NBC 5 News
Michael Young, with his family, at Rangers Ballpark in Arlington, following his retirement announcement on Jan. 31, 2014.
Michael Young used to carry the title of "Mr. Ranger" with him as he was the most tenured, most consistent and one of the most well-liked members of the Texas Rangers.
That's why it was so crazy the way his playing career in Texas ended, with a span of two bad years off the field with several dust-ups with the Rangers' front office involving position changes and playing time.
Young accused the Rangers' front office, led by GM Jon Daniels, of misleading and manipulating him, as well as causing a "breach of trust" between the two sides after the Rangers moved him to accomodate the signings of Mike Napoli and Adrian Beltre. He demanded a trade and was nearly dealt to the Colorado Rockies before coming back to put up one of the best years of his career in 2011 despite saying he had "no relationship" with the Rangers front office.
He was finally traded following the 2012 season — a career-worst year — and when he left for Philadelphia, he stood firm by his stance that he had no relationship with Daniels or anyone else in the Rangers brass. It seemed to mark a sad ending to a great career.
But on Friday, Young returned to Arlington to announce his retirement from baseball, as he was flanked by Rangers manager Ron Washington, and, you guessed it, Daniels.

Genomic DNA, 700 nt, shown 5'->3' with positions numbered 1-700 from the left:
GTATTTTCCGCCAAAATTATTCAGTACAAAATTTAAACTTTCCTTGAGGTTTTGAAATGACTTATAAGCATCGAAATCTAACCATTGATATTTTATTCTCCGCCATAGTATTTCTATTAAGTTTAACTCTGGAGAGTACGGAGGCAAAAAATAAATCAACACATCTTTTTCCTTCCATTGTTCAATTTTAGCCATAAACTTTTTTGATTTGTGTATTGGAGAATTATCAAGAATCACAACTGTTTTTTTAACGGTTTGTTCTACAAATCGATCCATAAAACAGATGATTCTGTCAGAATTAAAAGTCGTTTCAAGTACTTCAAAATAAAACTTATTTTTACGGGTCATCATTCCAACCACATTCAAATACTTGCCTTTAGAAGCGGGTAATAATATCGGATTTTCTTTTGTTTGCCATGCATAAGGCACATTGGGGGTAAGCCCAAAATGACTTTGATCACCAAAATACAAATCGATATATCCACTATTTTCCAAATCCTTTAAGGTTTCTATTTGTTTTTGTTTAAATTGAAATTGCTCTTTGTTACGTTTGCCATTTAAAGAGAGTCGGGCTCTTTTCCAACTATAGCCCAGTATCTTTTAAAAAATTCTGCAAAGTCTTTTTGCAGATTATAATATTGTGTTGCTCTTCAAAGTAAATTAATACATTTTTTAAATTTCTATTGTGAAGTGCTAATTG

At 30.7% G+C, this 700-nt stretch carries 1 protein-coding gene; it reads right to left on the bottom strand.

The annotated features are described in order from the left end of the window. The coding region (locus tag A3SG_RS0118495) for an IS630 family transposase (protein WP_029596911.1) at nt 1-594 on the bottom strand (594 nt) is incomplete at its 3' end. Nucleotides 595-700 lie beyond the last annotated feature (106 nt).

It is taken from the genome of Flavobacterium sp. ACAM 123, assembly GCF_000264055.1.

In fact, Daniels got choked up talking about Young. The two shook hands several times and both had kind words to say about each other, as it seems time has healed their previous wounds. And that's a great thing to see.
"We had a pretty unique and very good relationship before the situation that was well-documented," Daniels told reporters. "We communicated after he made the playoffs with L.A. We saw each other this offseason and had a chance to talk. But more than anything, it was time and being away from it that helped.
"I don’t regret the [personnel] decisions. I do regret some of the circumstances surrounding it and how I handled elements of it."
Now, there's talk that Young could someday return to baseball in some capacity, and if he does, it'd most likely be with the Rangers, where he spent all but one year of his 14-year MLB career.
"I'm open to it without a doubt," Young said. "I want to get back in the game at some point. Baseball is in my blood."
And you know the Rangers would love to have him.